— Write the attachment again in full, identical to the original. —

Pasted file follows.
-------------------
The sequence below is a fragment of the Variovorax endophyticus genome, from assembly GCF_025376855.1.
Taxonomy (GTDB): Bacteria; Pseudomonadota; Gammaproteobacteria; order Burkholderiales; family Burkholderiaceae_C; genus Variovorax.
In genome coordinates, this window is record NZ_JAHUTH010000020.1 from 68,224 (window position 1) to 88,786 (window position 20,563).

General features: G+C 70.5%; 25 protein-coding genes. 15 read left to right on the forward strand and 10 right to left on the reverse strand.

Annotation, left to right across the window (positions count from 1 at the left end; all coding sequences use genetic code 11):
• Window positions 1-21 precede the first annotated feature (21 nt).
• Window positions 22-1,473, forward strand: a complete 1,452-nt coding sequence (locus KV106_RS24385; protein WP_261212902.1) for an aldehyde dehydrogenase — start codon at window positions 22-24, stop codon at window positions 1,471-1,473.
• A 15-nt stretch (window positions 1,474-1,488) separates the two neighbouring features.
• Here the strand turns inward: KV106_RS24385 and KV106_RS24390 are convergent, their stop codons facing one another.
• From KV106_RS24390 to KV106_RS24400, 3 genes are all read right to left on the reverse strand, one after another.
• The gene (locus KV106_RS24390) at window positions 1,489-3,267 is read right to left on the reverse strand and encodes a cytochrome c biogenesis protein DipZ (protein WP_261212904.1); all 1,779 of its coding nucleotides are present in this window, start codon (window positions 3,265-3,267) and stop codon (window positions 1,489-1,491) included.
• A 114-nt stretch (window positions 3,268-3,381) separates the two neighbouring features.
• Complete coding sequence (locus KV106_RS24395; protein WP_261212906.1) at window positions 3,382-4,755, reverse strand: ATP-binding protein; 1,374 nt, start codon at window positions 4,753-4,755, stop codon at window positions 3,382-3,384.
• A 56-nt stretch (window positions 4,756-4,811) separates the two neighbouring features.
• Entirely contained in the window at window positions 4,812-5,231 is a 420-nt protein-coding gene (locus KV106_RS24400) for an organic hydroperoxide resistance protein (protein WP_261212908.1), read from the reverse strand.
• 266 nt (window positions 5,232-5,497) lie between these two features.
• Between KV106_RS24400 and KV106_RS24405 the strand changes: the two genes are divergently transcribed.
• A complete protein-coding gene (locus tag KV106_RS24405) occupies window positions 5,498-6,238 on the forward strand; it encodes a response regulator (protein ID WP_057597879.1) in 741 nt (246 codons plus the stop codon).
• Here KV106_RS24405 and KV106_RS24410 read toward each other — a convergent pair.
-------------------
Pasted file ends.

The sequence below is a fragment of the Variovorax endophyticus genome, from assembly GCF_025376855.1.
Taxonomy (GTDB): Bacteria; Pseudomonadota; Gammaproteobacteria; order Burkholderiales; family Burkholderiaceae_C; genus Variovorax.
In genome coordinates, this window is record NZ_JAHUTH010000020.1 from 68,224 (window position 1) to 88,786 (window position 20,563).

General features: G+C 70.5%; 25 protein-coding genes. 15 read left to right on the forward strand and 10 right to left on the reverse strand.

Annotation, left to right across the window (positions count from 1 at the left end; all coding sequences use genetic code 11):
• Window positions 1-21 precede the first annotated feature (21 nt).
• Window positions 22-1,473, forward strand: a complete 1,452-nt coding sequence (locus KV106_RS24385; protein WP_261212902.1) for an aldehyde dehydrogenase — start codon at window positions 22-24, stop codon at window positions 1,471-1,473.
• A 15-nt stretch (window positions 1,474-1,488) separates the two neighbouring features.
• Here the strand turns inward: KV106_RS24385 and KV106_RS24390 are convergent, their stop codons facing one another.
• From KV106_RS24390 to KV106_RS24400, 3 genes are all read right to left on the reverse strand, one after another.
• The gene (locus KV106_RS24390) at window positions 1,489-3,267 is read right to left on the reverse strand and encodes a cytochrome c biogenesis protein DipZ (protein WP_261212904.1); all 1,779 of its coding nucleotides are present in this window, start codon (window positions 3,265-3,267) and stop codon (window positions 1,489-1,491) included.
• A 114-nt stretch (window positions 3,268-3,381) separates the two neighbouring features.
• Complete coding sequence (locus KV106_RS24395; protein WP_261212906.1) at window positions 3,382-4,755, reverse strand: ATP-binding protein; 1,374 nt, start codon at window positions 4,753-4,755, stop codon at window positions 3,382-3,384.
• A 56-nt stretch (window positions 4,756-4,811) separates the two neighbouring features.
• Entirely contained in the window at window positions 4,812-5,231 is a 420-nt protein-coding gene (locus KV106_RS24400) for an organic hydroperoxide resistance protein (protein WP_261212908.1), read from the reverse strand.
• 266 nt (window positions 5,232-5,497) lie between these two features.
• Between KV106_RS24400 and KV106_RS24405 the strand changes: the two genes are divergently transcribed.
• A complete protein-coding gene (locus tag KV106_RS24405) occupies window positions 5,498-6,238 on the forward strand; it encodes a response regulator (protein ID WP_057597879.1) in 741 nt (246 codons plus the stop codon).
• Here KV106_RS24405 and KV106_RS24410 read toward each other — a convergent pair.